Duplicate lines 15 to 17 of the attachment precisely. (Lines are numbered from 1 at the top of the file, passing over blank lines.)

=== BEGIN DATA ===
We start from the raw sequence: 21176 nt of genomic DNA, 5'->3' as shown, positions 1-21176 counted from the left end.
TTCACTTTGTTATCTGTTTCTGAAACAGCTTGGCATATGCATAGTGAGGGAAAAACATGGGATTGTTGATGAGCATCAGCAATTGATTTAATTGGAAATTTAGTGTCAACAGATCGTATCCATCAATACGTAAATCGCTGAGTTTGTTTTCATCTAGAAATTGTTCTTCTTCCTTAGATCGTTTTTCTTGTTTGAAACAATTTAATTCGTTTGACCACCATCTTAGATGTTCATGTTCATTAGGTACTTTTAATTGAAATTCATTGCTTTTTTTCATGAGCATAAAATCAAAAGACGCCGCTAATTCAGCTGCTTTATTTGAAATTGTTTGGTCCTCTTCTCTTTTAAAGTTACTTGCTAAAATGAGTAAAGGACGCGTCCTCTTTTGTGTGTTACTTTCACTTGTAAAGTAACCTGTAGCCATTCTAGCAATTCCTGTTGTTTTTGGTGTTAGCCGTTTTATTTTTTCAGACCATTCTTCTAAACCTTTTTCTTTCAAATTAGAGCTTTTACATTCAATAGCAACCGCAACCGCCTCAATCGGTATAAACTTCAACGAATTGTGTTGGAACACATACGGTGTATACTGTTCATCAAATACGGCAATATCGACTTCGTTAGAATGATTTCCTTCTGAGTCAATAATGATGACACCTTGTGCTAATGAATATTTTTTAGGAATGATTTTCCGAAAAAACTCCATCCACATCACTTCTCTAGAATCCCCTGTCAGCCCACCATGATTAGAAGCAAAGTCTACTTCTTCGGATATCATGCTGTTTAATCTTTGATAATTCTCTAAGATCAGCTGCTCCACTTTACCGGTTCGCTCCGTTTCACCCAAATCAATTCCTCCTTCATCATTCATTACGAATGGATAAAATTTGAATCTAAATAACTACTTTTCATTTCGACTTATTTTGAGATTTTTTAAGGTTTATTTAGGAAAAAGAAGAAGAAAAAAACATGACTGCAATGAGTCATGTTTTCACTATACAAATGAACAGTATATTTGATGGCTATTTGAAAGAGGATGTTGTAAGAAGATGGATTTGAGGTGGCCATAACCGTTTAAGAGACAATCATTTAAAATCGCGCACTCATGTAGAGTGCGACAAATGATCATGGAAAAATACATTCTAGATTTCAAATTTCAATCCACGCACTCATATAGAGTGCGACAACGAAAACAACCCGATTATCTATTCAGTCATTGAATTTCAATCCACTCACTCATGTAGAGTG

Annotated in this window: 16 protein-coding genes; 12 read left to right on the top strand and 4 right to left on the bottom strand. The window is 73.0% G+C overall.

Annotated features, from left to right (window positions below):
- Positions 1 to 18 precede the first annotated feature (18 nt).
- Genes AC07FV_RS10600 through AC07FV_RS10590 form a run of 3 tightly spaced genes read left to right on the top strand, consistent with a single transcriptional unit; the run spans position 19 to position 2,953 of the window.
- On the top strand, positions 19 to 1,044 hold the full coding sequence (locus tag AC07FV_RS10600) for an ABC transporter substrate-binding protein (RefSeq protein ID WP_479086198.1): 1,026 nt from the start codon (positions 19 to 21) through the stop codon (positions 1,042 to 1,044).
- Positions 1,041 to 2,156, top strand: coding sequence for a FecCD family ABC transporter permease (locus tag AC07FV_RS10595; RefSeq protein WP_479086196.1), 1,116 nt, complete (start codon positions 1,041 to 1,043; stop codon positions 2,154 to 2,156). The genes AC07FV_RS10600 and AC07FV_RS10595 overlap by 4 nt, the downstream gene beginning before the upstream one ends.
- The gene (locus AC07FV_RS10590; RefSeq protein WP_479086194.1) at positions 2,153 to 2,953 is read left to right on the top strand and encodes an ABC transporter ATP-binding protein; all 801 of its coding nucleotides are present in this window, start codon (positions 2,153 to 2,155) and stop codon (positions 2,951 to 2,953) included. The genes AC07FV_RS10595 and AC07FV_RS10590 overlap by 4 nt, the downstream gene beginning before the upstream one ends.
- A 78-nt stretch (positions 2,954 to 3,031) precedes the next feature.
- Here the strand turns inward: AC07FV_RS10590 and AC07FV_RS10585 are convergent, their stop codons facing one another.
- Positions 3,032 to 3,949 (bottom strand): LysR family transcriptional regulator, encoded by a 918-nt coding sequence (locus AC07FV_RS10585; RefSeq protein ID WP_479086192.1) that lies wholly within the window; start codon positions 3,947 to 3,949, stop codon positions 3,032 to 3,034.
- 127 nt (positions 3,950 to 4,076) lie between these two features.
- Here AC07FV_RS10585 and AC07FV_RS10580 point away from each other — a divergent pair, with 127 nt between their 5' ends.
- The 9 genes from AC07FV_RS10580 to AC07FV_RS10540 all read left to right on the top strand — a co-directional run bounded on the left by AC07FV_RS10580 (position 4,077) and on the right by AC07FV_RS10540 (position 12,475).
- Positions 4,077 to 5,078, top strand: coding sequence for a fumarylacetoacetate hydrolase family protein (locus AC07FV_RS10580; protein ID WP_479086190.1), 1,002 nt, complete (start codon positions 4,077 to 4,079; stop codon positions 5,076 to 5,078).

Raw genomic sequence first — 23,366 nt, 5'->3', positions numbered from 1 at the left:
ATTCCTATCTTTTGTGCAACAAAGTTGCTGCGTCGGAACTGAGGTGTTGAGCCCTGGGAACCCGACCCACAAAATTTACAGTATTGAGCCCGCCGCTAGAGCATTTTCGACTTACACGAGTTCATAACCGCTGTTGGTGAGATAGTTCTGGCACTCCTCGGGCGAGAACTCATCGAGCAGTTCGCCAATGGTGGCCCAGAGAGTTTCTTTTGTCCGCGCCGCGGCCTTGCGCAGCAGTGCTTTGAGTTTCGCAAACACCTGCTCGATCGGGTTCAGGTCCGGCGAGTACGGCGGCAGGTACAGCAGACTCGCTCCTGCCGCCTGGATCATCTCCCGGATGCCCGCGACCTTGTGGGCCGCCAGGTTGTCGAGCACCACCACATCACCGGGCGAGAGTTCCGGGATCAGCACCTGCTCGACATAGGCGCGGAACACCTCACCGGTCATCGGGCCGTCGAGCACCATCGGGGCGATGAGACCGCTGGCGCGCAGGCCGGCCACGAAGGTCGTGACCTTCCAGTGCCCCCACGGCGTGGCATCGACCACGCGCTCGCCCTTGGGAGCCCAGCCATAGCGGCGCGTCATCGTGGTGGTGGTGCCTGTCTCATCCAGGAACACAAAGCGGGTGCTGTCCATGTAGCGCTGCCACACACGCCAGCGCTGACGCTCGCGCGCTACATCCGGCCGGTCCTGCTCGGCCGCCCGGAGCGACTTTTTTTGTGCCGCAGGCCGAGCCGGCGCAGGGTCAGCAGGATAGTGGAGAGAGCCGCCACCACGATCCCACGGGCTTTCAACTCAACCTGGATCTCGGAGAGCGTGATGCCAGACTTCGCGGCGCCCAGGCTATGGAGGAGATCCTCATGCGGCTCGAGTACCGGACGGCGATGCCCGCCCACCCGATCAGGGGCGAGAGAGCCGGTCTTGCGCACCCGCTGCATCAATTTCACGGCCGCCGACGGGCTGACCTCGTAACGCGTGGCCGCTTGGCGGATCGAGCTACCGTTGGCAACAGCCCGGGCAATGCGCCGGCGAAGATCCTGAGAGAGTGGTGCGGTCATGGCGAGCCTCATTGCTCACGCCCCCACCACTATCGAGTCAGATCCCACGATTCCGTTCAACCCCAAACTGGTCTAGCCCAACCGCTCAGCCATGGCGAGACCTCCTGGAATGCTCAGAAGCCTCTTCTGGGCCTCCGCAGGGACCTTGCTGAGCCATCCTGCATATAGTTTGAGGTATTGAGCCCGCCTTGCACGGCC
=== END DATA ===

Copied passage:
- The 9 genes from AC07FV_RS10580 to AC07FV_RS10540 all read left to right on the top strand — a co-directional run bounded on the left by AC07FV_RS10580 (position 4,077) and on the right by AC07FV_RS10540 (position 12,475).
- Positions 4,077 to 5,078, top strand: coding sequence for a fumarylacetoacetate hydrolase family protein (locus AC07FV_RS10580; protein ID WP_479086190.1), 1,002 nt, complete (start codon positions 4,077 to 4,079; stop codon positions 5,076 to 5,078).

Raw genomic sequence first — 23,366 nt, 5'->3', positions numbered from 1 at the left: